At Cambridge, many agree. Students have previously accused Dame Barbara of having ‘a complete lack of regard for the victims of sexual exploitation’, and of handling the issue in a ‘colonial way’.
Somewhat amazingly, they were this week sent an email by Dame Barbara’s college seeking to dissuade them from discussing the Oxfam scandal with journalists.
This email, seen by the Mail, claims that while the college ‘is strongly committed to the principle of freedom of speech’, it also believes that ‘the media can be intrusive and manipulative’.
At Oxfam, her path mirrored this upwardly-mobile trajectory. The once-tiny charity, founded during World War II to raise money for victims of a famine in Greece, was already a multinational concern with outposts across the world [File photo]
Students were therefore advised to contact a college PR adviser before speaking to the press. Some, perhaps understandably, see this as a crude effort to muzzle them.
Meanwhile, Murray Edwards’s financial donors have been sent an email saying the college is looking into the scandal. Several have withdrawn funding in a bid to force Dame Barbara to resign.
Many MPs take a similar view. Bill Cash, a Tory who drafted the Protection of Children Bill in the 1970s, which sought to prevent sexual abuse by aid agencies, says Stocking’s silence is irresponsible.
He adds: ‘When it comes to something as devastating as this, the buck stops at the top.’
To understand how things have come to this, one must first wind the clock back almost 20 years, to Dame Barbara’s 2001 appointment to run the charity.
Then plain Barbara Stocking, she was a highly ambitious NHS director who had narrowly failed to be appointed chief executive of the health service by the New Labour government.
She learned about the vacancy at Oxfam after chancing upon a job advertisement in the Economist magazine, perhaps realising that her liberal credentials made her a perfect fit.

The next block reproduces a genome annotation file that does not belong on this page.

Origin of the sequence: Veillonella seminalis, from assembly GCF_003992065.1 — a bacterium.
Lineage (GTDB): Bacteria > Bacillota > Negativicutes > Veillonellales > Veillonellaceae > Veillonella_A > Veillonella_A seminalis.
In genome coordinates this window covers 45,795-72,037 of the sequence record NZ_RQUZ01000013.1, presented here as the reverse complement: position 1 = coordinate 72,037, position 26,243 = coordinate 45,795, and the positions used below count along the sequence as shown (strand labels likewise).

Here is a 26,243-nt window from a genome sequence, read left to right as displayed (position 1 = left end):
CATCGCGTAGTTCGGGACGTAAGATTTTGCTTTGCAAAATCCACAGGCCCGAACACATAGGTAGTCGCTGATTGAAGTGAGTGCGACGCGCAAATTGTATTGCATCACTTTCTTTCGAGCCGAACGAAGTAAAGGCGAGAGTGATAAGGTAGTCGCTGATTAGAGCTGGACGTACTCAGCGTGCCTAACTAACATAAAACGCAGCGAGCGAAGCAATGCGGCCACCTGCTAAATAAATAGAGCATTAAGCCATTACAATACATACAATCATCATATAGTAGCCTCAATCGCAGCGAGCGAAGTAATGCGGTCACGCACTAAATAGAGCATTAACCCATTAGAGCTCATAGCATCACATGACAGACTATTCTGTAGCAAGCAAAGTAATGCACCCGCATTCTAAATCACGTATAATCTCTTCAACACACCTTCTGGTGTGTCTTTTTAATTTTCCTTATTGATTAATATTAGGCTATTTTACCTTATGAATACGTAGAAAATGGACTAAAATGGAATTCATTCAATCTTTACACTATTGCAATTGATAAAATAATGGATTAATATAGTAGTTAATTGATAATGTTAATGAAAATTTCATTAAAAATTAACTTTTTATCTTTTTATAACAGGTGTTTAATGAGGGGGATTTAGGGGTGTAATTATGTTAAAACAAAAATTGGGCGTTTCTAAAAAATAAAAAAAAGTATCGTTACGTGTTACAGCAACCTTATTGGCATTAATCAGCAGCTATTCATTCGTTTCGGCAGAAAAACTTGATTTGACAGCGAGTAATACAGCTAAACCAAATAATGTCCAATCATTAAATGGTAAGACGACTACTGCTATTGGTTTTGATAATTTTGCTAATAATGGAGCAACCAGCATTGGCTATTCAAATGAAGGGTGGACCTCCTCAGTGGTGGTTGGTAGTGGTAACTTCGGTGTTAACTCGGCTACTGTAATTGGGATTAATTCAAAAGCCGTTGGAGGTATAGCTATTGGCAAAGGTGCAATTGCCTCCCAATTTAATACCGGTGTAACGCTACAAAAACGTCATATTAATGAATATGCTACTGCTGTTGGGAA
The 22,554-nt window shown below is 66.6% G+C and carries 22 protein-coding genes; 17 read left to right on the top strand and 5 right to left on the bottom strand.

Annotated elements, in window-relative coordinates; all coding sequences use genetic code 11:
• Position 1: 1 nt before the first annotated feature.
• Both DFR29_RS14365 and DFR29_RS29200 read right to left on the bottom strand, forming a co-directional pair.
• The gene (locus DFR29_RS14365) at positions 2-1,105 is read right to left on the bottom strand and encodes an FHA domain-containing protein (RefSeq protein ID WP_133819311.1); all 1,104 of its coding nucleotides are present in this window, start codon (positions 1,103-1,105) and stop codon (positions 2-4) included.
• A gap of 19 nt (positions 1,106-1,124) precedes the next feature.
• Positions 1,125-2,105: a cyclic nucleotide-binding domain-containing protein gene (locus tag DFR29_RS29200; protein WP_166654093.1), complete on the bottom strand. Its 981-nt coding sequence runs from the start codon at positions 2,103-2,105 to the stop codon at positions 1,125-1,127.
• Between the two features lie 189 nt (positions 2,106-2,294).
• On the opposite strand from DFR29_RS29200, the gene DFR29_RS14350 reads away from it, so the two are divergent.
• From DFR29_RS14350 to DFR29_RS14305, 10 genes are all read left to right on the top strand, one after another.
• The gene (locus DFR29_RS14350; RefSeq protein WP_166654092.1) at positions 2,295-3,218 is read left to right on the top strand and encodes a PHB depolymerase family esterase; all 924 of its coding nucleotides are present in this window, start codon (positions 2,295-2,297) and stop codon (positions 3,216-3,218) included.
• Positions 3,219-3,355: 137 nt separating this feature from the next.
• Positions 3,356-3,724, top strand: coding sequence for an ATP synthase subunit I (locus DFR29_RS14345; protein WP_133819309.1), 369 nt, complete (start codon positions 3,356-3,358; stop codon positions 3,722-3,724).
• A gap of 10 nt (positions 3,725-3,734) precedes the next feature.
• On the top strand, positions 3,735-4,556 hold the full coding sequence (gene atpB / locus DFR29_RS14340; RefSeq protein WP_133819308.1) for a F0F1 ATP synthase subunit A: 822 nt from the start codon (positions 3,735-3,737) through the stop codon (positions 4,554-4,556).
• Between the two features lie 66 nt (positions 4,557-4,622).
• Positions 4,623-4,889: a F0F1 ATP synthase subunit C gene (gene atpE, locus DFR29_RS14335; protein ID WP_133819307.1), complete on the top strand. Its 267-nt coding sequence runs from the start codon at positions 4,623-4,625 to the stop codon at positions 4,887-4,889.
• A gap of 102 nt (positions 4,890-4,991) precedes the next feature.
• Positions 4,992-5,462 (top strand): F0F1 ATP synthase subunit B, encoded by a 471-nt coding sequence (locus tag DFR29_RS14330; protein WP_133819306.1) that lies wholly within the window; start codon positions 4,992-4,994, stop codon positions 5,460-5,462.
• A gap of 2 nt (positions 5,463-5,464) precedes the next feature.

In interviews, Stocking describes herself as a working-class postman’s daughter from Rugby, Warwickshire. ‘The difference in resources between my state school and the (local) public school made me think about inequality,’ she once said.
That description is, however, a stretch: she had attended the town’s successful high school before winning a place at Cambridge. Despite never having worked in the private sector, she is very prosperous, sharing a four-bedroom home in Oxford with husband John, a doctor whom she met on a ski holiday, and their two children.
Since they now live rent-free in Cambridge, the property (worth £1.2million) is rented out for upwards of £1,500 per month. Their hobbies include opera, about which she has said: ‘I spend a fortune watching it.’ They also enjoy spending time at a ‘little cottage’ they own near Toulouse in France.
At Oxfam, her path mirrored this upwardly-mobile trajectory. The once-tiny charity, founded during World War II to raise money for victims of a famine in Greece, was already a multinational concern with outposts across the world.
Stocking continued its development into a campaigning behemoth with an ever-expanding brief, devoted to wiping out poverty across the globe and campaigning on a host of related issues.
During her 12-year tenure, Oxfam opposed, among other things, the global arms trade, climate change and, controversially, Israeli policy in Gaza, making her a regular on news pages and in lists of the ‘most powerful’ women in the land.
Meanwhile, annual revenues grew from £187 million to £385 million, while its payroll swelled to 6,000 staff, plus 20,000 volunteers. Her salary (she liked to tell interviewers that she’d taken a 30 per cent cut to join Oxfam) rose simultaneously, increasing from £75,000 to £119,000.
One reason for all this financial success was that government grants to Oxfam had mushroomed. And that was no accident. For the period also saw Oxfam cultivate increasingly intimate relations with Tony Blair’s New Labour.
Dame Barbara’s senior staff included Justin Forsyth, a former special adviser to Blair, Brendan Cox, husband of the late Labour MP Jo (who herself also worked for Oxfam) and Stephen Doughty, a future Labour MP.
In 2008, David Pitt-Watson, the charity’s treasurer, was appointed General Secretary of the Labour Party, though did not take up the post. ‘Under Stocking, Oxfam became highly political,’ one former employee reveals. ‘Staff would be seconded to work for Labour during elections.
Party spin doctors conducted our media training. There were endless revolving doors, and government grants just rolled in. People began to see a career at Oxfam as a way in to Labour politics.’
That, perhaps, is why things went so terribly wrong. For when the Haiti scandal erupted, Oxfam gave every impression of wanting to protect its lucrative political brand.
After an earthquake ravaged Haiti in 2010, senior Oxfam staff used official charity residences to stage what whistleblowers described as ‘Caligula-style’ orgies with mostly very young — and even allegedly underage — prostitutes [File photo]